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Everything You Need to Know About Particle Physics and the Origins of the Universe

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Particle physics

Particle physics is a branch of physics that studies the elementary constituents of matter and radiation, and the interactions between them.

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It is also called "high energy physics", because many elementary particles do not occur under normal circumstances in nature, but can be created and detected during energetic collisions of other particles, as is done in particle accelerators.

Modern particle physics research is focused on subatomic particles, which have less structure than atoms.

These include atomic constituents such as electrons, protons, and neutrons (protons and neutrons are actually composite particles, made up of quarks), particles produced by radiative and scattering processes, such as photons, neutrinos, and muons, as well as a wide range of exotic particles.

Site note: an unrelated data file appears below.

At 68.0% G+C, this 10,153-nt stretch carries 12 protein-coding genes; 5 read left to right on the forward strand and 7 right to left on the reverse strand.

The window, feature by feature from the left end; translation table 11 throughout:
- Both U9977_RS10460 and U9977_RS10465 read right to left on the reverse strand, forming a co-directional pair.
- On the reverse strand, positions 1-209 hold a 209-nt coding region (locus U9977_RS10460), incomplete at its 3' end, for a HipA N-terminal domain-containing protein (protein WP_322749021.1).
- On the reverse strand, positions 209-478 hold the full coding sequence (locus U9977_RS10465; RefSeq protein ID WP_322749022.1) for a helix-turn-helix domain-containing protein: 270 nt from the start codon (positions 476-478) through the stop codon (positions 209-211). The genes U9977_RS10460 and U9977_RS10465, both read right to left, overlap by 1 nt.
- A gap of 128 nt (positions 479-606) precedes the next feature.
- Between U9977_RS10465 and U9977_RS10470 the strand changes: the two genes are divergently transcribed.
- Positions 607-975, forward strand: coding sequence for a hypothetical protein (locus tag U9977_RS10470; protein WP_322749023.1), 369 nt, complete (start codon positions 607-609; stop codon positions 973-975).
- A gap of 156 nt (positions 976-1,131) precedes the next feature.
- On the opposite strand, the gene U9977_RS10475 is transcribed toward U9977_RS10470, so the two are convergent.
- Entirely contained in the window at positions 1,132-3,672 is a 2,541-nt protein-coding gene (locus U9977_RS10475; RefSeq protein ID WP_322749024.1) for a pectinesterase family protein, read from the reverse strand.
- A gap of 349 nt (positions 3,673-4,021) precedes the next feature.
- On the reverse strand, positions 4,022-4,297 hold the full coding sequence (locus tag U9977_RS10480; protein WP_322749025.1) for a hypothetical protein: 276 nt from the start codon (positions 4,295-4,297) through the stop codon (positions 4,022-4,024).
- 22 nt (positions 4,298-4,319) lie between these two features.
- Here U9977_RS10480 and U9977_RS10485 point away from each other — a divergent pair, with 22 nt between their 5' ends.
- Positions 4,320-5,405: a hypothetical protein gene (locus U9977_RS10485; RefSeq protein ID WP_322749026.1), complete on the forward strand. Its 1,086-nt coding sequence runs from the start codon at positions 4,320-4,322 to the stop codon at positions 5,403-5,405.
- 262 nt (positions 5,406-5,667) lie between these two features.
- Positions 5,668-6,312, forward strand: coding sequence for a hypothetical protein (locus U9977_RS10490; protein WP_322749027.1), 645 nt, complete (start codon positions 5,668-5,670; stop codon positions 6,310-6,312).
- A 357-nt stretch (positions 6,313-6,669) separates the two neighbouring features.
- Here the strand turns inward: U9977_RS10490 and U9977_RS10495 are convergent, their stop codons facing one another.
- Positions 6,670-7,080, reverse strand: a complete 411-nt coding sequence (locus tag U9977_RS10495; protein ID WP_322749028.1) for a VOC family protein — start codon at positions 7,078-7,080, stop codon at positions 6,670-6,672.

The Origins of the Universe

Our universe is 13.7 billion years old, but astronomers are peering deep into its history and are getting a greater understanding of how the first stars formed, and how the earliest galaxies came together.

The universe was born with the Big Bang as an unimaginably hot, dense point. ... As space expanded, the universe cooled and matter formed. One second after the Big Bang, the universe was filled with neutrons, protons, electrons, anti-electrons, photons and neutrinos.

Astronomers think space might be infinite, with "stuff" (energy, galaxies, etc.) distributed pretty much the same as it is in the observable universe. If it is, that has some seriously weird implications for what lies out there. Beyond the Hubble Volume you won't just find more, different planets.



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